additional useful information.

Summary

The findings of this study demonstrated that there are specific characteristics of

transactional and transformational leadership styles that affect culture. The data provided

evidence that school culture and leadership styles are significantly related to student

achievement. When socioeconomic status and school grades were added, transactional

and transformational leadership remained significant.

Principals directly impacted student learning through the school culture they

foster. It is important that principals practice both transactional and transformational

leadership and understand its effect on school culture. Only with informed practice will

schools be able to meet the needs and challenges associated with a diverse student

population with diverse academic needs.















APPENDIX A
QUESTIONNAIRE PACKETS

Appendix A contains the information included in the questionnaire packets that were

sent to the schools and school district administrators. Bass and Avolio (1990)

Multifactor Leadership Questionnaire (MLQ 5X) is not included in the appendix because

Bass and Avlio do not wish to have it reproduced. The following is an outline of which

documents were sent to principals, teachers, and school district administrators.

List of Documents

Principals

1. Principal letter
2. SIQ II questionnaire
3. MLQ questionnaire
4. Self-addressed, stamped envelope

Teachers

1. Teacher letter
2. SIQ II questionnaire
3. MLQ questionnaire
4. Scantron to use with SIQ II questionnaire
5. Scantron to use with MLQ questionnaire
6. Self-addressed, stamped envelope

School District Administrators

1. Letter requesting permission to do research









Principal Consent Letter

Dear Colleague:

I am a doctoral student at the University of Florida in the Department of
Educational Leadership working under the direction of Dr. James L. Doud, 258E
Norman Hall, (352)392-2391 x263.

I am writing to request your participation in my dissertation study which will
explore the relationship between leadership behaviors of the principal, school culture and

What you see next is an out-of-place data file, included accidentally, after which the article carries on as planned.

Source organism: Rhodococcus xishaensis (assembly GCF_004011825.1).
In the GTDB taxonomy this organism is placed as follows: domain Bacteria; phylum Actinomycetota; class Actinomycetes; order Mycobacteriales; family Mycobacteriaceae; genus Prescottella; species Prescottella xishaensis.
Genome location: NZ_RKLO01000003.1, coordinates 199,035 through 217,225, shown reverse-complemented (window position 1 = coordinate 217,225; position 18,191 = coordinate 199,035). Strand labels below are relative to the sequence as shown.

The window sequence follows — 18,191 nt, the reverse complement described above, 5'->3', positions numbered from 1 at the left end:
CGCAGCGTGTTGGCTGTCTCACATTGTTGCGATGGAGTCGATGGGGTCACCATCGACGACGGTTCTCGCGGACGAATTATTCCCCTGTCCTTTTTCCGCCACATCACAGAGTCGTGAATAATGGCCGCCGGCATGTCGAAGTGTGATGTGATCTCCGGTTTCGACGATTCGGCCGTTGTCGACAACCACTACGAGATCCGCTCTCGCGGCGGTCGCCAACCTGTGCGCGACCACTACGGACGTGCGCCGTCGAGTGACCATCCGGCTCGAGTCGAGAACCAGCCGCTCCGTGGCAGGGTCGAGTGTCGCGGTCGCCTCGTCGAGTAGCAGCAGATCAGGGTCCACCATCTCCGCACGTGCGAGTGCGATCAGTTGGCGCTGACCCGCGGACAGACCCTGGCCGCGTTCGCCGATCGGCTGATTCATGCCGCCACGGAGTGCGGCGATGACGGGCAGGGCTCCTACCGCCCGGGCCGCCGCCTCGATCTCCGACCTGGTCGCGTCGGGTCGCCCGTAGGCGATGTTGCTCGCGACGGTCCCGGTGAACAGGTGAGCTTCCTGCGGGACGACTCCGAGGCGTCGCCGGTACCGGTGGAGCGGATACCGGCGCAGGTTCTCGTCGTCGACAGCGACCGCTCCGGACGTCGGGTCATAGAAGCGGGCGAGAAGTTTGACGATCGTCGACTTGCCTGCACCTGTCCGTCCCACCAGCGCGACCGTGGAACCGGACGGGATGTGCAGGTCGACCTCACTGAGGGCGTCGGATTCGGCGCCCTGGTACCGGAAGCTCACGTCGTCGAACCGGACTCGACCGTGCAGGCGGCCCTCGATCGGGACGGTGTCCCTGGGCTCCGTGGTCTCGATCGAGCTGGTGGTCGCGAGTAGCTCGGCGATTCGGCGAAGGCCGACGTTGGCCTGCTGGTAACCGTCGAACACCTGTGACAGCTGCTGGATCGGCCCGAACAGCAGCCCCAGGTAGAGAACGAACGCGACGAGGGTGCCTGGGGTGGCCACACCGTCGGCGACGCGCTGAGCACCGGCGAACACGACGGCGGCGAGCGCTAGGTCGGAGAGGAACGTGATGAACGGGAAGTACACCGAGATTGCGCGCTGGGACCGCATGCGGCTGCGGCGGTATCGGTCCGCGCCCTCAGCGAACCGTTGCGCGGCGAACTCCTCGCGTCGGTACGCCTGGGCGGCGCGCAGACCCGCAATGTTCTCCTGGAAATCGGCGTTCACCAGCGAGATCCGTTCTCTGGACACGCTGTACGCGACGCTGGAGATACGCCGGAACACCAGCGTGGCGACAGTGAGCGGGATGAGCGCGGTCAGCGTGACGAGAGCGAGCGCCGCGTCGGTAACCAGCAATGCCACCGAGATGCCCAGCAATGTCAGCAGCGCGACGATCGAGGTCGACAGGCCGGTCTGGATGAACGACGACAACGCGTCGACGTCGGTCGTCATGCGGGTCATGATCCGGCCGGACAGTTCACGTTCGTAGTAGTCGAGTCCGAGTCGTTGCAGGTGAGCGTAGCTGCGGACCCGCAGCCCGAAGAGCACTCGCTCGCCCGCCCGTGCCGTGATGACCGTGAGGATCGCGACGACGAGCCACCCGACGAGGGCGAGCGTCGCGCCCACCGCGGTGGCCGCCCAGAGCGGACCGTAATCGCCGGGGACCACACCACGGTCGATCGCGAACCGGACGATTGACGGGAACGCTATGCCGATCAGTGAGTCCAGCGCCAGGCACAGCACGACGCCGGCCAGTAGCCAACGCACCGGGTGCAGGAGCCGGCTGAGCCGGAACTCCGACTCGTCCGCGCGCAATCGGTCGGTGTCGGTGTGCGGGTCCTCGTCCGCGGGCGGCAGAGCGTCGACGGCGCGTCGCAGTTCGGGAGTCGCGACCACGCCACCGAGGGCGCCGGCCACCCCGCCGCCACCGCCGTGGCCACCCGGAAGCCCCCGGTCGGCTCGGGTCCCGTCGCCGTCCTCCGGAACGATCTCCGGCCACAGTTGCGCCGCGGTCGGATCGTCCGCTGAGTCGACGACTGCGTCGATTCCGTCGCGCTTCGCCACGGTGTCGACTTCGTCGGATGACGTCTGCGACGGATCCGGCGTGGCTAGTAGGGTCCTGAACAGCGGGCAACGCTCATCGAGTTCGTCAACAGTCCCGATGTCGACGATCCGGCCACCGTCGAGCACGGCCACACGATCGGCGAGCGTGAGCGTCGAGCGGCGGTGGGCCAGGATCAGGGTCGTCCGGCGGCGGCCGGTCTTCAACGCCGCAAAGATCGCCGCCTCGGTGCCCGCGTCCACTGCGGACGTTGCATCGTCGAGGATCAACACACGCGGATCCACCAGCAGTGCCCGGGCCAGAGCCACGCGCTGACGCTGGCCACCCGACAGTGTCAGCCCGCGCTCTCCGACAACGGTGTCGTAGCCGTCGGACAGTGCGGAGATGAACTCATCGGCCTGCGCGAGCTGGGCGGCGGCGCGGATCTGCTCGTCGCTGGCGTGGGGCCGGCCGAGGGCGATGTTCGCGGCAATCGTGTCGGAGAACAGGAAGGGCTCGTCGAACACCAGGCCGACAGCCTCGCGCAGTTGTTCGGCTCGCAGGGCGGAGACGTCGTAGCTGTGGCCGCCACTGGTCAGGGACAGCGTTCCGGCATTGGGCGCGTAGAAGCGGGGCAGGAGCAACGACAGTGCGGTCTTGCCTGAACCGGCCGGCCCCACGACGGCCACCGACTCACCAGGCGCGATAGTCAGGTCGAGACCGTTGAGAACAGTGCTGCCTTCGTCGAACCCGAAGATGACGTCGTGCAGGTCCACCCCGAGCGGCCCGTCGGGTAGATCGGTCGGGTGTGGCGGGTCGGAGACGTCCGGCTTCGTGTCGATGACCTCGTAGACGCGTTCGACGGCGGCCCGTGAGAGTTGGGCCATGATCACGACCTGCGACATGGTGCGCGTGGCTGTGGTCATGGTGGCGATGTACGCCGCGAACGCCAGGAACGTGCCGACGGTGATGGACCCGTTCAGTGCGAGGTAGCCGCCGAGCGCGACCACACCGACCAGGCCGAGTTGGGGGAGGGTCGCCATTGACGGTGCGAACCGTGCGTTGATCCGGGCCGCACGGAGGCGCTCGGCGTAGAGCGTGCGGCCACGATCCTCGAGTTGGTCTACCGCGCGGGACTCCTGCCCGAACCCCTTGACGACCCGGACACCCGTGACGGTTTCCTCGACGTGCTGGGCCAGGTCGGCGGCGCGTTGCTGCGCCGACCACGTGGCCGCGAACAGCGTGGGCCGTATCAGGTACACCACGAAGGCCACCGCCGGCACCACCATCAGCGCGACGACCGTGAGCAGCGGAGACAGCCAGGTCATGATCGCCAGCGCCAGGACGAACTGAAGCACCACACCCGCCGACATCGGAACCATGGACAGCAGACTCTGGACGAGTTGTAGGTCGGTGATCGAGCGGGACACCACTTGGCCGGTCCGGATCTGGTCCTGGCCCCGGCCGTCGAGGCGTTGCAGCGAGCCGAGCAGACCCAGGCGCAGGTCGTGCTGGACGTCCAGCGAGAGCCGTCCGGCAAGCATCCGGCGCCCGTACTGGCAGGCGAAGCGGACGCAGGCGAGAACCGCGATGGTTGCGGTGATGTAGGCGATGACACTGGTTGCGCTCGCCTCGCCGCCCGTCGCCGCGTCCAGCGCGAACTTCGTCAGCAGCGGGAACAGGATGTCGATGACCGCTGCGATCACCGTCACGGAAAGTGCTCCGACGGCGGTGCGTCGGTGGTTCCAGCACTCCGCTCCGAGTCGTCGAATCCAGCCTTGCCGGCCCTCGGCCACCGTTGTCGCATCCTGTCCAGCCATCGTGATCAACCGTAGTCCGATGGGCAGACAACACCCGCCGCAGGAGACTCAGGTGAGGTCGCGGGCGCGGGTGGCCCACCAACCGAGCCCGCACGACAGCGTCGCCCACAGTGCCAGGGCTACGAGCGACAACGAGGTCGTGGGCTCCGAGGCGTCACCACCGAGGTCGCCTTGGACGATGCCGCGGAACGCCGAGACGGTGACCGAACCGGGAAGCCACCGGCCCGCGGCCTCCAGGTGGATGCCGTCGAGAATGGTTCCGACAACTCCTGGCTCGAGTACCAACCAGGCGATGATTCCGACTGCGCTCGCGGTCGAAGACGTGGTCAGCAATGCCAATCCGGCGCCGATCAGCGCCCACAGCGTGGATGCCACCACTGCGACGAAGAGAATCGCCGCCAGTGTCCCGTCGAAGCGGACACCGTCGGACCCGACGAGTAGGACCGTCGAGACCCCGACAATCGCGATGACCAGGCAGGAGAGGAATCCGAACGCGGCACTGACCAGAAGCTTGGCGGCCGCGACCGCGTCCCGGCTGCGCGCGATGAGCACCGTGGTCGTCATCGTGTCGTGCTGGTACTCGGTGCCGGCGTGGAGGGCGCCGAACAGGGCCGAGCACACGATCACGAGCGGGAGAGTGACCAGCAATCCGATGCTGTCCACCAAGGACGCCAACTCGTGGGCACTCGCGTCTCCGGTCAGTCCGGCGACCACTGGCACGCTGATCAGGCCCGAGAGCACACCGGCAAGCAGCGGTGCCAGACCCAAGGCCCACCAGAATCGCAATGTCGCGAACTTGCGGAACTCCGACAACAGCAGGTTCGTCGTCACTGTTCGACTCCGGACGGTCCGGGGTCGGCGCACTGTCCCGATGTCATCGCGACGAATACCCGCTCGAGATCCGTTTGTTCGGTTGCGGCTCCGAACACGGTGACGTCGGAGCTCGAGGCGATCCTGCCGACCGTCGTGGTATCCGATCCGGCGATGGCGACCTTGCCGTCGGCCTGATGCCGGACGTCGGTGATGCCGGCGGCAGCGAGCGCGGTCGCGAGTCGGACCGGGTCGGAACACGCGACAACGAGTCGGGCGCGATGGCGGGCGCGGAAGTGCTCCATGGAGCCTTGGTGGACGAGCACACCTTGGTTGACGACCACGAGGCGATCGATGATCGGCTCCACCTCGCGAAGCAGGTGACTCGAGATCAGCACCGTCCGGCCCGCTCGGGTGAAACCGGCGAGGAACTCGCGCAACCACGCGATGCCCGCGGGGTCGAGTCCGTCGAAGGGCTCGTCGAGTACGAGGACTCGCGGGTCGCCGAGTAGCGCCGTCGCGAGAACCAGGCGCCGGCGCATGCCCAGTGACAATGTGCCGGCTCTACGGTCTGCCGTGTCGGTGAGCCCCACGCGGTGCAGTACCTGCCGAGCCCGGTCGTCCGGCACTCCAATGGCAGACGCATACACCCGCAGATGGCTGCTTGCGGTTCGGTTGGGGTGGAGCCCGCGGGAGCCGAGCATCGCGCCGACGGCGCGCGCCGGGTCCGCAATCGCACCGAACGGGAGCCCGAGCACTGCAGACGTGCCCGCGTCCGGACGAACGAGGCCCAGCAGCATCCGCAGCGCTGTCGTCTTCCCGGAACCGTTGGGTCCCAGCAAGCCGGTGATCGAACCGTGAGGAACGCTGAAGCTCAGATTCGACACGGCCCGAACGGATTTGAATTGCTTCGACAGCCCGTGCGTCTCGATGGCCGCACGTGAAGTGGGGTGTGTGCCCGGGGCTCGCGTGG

student achievement.

This study involves the completion of one survey. Principals and teachers will be
asked to complete a questionnaire to asses their perception of the school's culture or
principal's leadership style. Principals will be asked to complete the culture survey. The
questionnaire should take approximately 20 minutes of your time. You do not have to
answer any question you do not wish to answer. There are no known personal risks or
benefits to participating in this study. You have the right to withdraw you consent and
discontinue participation in the project at any time. Unfortunately there will be no
compensation provided for your time and effort other than my eternal gratitude.

Your teachers have also been asked to participate in this study. Data will be kept
confidential to the extent provided by law. Enclosed you will find a self-addressed,
stamped envelope so that you can return your questionnaires directly to me. This
measure is to ensure confidentiality. I will be happy to answer any questions pertaining
to this study before or after you have completed the surveys. Please contact me at:
Elizabeth Le Clear
8405 SW 51st Lane
Gainesville, Florida 32608
(352)337-3917
lecleaea@sbac.edu

If you have questions or concerns about rights of the research participants please
contact the University of Florida Institutional Review Board at:
UFIRB office
Box 112250
University of Florida
Gainesville, Florida 32611-2250
(352)392-0433

Thank your for signing and dating this letter and returning it with your
questionnaire as soon as possible.

Sincerely,


Elizabeth A. Le Clear







57

I have read the procedure described above. I voluntarily agree to participate in the
procedure and I have received a copy of this description/


Signature of participant Date









Teacher Consent Letter

Dear Colleague,

I am a doctoral student at the University of Florida in the Department of
Educational Leadership working under the direction of Dr. James L. Doud, 258E
Norman Hall, (352)392-2391 x263.

I am writing to request your participation in my dissertation study which will
explore the relationship between leadership behaviors of the principal, school culture and
student achievement.

This study involves the completion of two surveys. Principals and teachers will